Like the Jeep Wrangler, the Porsche 911 is also an enthusiast offering that is significantly improved with the latest 992 generation. The 911 was always known for blending plenty of practicality and super-car levels of performance, and the latest generation is no different. However, because of its high price, the difference in MSRP stands at $20,710. The 911 is also one of the most aspirational and famous luxury sports cars on the market with excellent reliability ratings and performance. Available in multiple configurations including convertible models, Porsche also offers a wide range of optional packages, boosting the cost to nearly $200,000 for some high-end models. However, since we’re considering a 2015 model here, the starting price was just over $84,000 back then.
Toyota Tacoma – 13.8% average depreciation over 5 years
It will be blasphemy for a least depreciating car list to not include a Toyota. In this case, the Tacoma pickup truck takes the lead with an average difference in MSRP of just $4,899. Because of their reliability, Toyota models usually retain their values higher than rivals and the Tacoma is no different. The 2015 model we’re considering here topped the reliability score for the class and was very well equipped for the time with a comfortable cabin and capable powertrain. The TRD Pro model was also available in 2015 which had some of the best off-road capabilities in the class. While the TRD Pro models edged near the $40,000 mark, the starting price of the 2015 Tacoma was $21,000. Unsurprisingly, the depreciation for some highly sought-after configurations is a lot less than usual.
Toyota Tundra – 19.5% average depreciation over 5 years
Coming to the second Toyota on this list, which is coincidentally also a pickup truck, the Tundra lost an average of $8,458 over the years. Being the bigger brother to Tacoma, the Tundra offers better performance, towing capacity, and more space in comparison. Its also more expensive, leading to a considerable gap in prices between the two. The 2015 Toyota Tundra was outdated in comparison to other segment offerings but it still sold well owing to its dependable and versatile nature. The interiors were also surprisingly comfortable and roomy for this class of pickup trucks. Off-road capability was also impressive with some options on offer. The average starting price back in 2015 was $28,510 and went up to $47,975.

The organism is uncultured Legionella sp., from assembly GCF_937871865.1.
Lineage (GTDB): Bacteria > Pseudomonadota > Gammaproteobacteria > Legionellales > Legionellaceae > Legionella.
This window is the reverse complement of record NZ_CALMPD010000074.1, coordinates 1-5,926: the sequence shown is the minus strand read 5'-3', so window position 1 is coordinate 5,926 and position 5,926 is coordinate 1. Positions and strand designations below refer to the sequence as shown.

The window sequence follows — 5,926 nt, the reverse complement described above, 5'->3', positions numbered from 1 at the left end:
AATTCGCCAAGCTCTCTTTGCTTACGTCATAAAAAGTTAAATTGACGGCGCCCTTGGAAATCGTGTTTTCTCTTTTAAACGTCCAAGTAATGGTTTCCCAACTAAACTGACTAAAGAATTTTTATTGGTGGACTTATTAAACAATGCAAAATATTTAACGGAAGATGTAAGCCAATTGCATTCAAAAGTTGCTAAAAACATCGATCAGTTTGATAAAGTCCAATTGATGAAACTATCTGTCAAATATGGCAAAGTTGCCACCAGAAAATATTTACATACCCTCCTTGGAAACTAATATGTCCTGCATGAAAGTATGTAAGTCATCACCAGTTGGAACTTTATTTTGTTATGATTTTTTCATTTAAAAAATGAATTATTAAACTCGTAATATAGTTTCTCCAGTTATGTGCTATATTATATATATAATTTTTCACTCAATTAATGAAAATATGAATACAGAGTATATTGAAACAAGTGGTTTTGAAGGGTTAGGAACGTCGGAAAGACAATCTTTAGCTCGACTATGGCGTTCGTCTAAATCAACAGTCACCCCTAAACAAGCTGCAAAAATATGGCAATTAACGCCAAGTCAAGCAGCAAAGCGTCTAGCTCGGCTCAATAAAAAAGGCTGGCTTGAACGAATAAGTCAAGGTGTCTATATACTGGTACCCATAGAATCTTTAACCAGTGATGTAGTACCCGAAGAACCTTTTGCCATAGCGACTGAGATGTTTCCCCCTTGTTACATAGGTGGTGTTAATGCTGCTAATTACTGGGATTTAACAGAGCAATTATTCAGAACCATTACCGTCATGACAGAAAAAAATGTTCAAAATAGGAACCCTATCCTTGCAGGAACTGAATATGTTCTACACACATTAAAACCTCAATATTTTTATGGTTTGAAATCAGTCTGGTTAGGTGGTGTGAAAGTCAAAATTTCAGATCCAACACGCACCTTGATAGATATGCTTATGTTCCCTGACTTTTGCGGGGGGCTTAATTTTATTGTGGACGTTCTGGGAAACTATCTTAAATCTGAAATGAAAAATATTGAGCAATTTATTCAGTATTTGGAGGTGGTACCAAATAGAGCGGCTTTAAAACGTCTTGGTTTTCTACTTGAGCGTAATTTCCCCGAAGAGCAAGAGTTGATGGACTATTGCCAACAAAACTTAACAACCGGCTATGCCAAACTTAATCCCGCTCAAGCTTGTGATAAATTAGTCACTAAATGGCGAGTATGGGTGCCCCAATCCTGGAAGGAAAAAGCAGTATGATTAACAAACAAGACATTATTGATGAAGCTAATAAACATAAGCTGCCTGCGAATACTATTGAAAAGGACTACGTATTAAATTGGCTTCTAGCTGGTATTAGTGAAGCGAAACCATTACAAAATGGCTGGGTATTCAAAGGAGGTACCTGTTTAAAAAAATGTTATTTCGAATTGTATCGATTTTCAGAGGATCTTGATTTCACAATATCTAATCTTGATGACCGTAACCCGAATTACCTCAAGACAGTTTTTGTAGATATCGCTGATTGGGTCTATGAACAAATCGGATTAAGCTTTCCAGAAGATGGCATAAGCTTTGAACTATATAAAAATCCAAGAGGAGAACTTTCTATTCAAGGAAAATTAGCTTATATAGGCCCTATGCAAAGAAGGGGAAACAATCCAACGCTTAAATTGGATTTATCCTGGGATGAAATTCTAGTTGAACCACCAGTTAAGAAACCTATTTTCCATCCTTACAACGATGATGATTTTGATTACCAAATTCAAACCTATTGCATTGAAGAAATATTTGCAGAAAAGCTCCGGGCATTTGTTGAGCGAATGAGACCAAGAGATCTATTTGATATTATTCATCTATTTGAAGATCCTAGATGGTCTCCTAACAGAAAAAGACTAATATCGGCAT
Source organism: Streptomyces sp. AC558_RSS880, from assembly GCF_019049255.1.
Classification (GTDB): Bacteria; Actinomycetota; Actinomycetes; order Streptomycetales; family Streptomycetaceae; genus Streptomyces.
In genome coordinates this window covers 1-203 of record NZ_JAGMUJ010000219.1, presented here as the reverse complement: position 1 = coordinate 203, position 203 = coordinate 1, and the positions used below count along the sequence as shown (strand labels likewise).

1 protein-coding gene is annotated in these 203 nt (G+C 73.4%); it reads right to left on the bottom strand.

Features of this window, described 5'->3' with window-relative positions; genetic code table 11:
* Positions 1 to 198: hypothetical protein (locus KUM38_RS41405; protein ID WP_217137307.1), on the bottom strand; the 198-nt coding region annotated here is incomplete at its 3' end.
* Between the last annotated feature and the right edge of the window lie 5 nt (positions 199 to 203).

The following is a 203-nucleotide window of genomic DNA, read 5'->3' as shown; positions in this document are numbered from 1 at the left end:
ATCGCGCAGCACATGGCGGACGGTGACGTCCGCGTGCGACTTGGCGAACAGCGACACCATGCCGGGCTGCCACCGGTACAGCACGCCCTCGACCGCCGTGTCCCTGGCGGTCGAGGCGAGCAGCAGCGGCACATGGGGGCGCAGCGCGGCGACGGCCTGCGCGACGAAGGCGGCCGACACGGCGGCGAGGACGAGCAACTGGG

Ford Mustang – 21% average depreciation over 5 years
Ever since the Mustang was launched back in 1965 at the start of the muscle car era, it has been a staple of the American automotive world. Currently, it’s also the only coupe sold by ford alongside their lineup consisting of just SUVs and pickup trucks. This is also one of the reasons why they retain their value quite well over the years. Its iconic status lends it a lot of character, especially when equipped with the massive V-8 powertrain. The starting price of the Mustang back in 2015 was $25,300 for models equipped with the smaller EcoBoost engine, while the V-8 offerings started at $32,300. On average, the Mustang lost $7,280 of value in depreciation over the years.
Some other notable models that depreciate the least include the Chevrolet Corvette (22.7%), Chevrolet Camaro (23.6%), Dodge Challenger (24.4%), and the Toyota 4Runner (24.6%). The average depreciation for all these vehicles over 5 years stands at 40.1% or an average of $15,764 from MSRP.
If we take a look at the other end of the spectrum, at the cars to avoid, models with the highest depreciation over five years include the Nissan Leaf EV (65.1%), BMW i3 (63.1%), BMW 7 Series (61.5%), Maserati Ghibli (61.3%), and the BMW X5 (60.3%).